01. April 2013 · Comments Off on Let the Buyer Beware · Categories: Developing Content for Your Web Site · Tags:

Today my client The Investor Advocate posted a remembrance of the great legal journalist Anthony Lewis, who died a week ago today. As a young man Lewis was greatly influenced by Justice Harlan Fiske Stone’s footnote to his opinion in U.S. v. Carolene Products Co., decided in 1938. You can read the details as they relate to Lewis in the post.

My job was to find an image to go with the post so I started by searching for anything related to the court case.
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16. October 2012 · Comments Off on Business Portraits · Categories: Photography, Portrait · Tags:

I had an amazing photo shoot this morning with Randy Sabien.
A few weeks ago we did a shoot at the University Club in St. Paul and our goal there was to get a standard portrait with nice lighting and a good background. I posted some of the results on this blog and soon we’ll be adding photos to Randy’s web site that people can download for publicity purposes when he does concerts, etc.

This morning’s photo shoot had a different goal.
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Someone was curious about the “mood” image on the home page of my website.  My daughter made a puppet in 8th grade art class.  First I photographed the puppet as a standard portrait:

puppet against white fabric

Then I wrapped it in black fabric and startled it with a spotlight pointing up towards the face!

puppet wrapped in black fabric

I took this image and used Photoshop to paint around the face and hands with black.  Then I used the perspective tool (Edit – Transform – Perspective) to distort the proportions.  Finally, I used Curves to saturate the colors for a lurid effect.

transformed in photoshop

Analysis by Smart Alice Web Design & Photography, smart web design for businesses who want a unique and effective presence on the internet.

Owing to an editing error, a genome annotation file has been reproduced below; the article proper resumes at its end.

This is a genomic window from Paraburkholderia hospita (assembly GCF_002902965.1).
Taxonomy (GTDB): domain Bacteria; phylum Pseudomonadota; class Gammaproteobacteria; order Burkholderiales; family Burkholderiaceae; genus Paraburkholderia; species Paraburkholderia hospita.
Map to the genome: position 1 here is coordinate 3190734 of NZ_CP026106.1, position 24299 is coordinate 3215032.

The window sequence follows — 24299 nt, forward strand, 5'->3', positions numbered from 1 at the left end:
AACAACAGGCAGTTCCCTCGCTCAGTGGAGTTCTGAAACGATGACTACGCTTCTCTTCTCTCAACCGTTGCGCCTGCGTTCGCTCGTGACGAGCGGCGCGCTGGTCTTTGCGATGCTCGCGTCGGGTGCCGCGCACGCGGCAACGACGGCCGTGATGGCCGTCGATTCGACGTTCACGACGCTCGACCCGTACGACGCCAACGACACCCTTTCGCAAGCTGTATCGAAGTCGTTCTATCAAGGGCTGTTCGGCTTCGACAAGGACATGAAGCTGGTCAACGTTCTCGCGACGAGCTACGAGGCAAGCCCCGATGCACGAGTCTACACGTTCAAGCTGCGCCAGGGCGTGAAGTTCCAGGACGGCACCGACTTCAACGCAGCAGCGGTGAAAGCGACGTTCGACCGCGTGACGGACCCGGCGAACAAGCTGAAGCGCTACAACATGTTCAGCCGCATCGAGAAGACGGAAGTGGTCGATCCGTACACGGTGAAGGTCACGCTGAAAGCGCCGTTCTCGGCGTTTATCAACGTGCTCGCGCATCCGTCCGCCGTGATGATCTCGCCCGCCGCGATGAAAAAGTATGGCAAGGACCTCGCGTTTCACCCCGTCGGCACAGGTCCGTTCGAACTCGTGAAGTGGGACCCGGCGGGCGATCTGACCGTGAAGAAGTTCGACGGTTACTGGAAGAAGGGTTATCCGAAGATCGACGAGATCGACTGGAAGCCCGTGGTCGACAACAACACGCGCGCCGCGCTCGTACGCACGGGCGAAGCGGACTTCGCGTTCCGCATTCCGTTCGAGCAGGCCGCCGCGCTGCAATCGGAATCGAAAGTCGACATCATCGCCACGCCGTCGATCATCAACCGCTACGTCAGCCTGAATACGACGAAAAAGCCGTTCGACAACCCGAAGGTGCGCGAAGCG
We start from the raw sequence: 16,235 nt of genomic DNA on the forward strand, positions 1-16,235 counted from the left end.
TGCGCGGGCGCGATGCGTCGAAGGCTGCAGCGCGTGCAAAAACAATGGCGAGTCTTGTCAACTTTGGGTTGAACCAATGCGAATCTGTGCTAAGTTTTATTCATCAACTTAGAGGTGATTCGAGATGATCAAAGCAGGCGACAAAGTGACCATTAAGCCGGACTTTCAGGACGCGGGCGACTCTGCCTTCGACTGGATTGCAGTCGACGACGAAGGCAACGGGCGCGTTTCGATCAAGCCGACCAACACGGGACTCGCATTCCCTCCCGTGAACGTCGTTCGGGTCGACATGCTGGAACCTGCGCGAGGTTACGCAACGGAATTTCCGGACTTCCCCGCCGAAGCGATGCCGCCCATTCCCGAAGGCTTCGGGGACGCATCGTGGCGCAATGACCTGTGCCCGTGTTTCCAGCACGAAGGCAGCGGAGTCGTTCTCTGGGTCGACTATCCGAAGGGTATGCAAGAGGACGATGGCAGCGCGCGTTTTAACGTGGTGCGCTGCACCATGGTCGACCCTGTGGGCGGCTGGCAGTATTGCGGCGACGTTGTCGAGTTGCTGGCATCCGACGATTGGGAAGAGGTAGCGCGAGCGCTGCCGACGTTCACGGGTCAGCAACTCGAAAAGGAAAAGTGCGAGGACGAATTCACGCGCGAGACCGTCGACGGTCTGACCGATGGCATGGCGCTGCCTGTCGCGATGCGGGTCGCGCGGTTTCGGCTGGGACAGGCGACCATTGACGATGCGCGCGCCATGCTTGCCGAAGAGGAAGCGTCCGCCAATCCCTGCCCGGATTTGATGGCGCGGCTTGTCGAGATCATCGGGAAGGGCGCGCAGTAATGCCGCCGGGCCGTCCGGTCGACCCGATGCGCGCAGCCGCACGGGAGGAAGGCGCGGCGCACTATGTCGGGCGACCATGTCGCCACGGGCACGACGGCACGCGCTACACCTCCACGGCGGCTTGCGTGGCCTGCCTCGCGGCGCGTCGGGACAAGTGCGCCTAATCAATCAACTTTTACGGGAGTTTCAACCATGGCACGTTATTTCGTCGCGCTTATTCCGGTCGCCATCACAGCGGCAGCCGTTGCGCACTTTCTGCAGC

Copyright 2010,  Alice Gebura,  All Rights Reserved.

I attended a workshop in Ikebana,  the Japanese art of flower arranging. The Ikebana concept that impressed me the most was that of visual motion.  Ikebana strives to keep the eye engaged by eliminating any element that would stop the continuous scanning motion of the eye.   Some examples of such eye stopping elements are:

  • Straight lines
  • 90 degree angles
  • Absence of  negative space (space between objects)

The photo to the left shows an Ikebana arrangement.

Example of Ikebana

Example of Ikebana

Notice the following:

  • Simplicity, only 3 elements: white calla lilies, pink azaleas and black tray
  • Curved lines, no straight lines
  • Only 5 upright flowers grouped as 3 + 2, creating negative space between the vertical elements, the stems
  • Negative space between the horizontal elements: calla lilies at the top,  azaleas and tray at the bottom

Despite the sparse, simple aesthetic, its visual interest  pulls you in and keeps you there.  Isn’t that what we want for our own web sites?

I gave some thought to how I could  apply this to web design.  I believe when you drill down and understand your goals and core values and how to realize them, you arrive at a truth that can be expressed simply and effectively.

If you don’t really understand who you are and what you’re doing, what better way to cover it up than to keep piling on more and more until you get a web site that looks like this:

hutchins for congress

Analysis by Smart Alice Web Design & Photography, smart web design for businesses who want a unique and effective presence on the internet.

choclateOne of my all time favorite web sites is David Lebovitz, Living the Sweet Life in Paris. Lebovitz is an all star pastry chef. His web site/blog has fabulous food photos (I’ve included an example here). The images are superb – beautiful, professional photographs that instantly tell you this guy is serious about food and food quality. He uses those gorgeous photos to illustrate his various culinary adventures with ingredients and funky kitchen gadgets.
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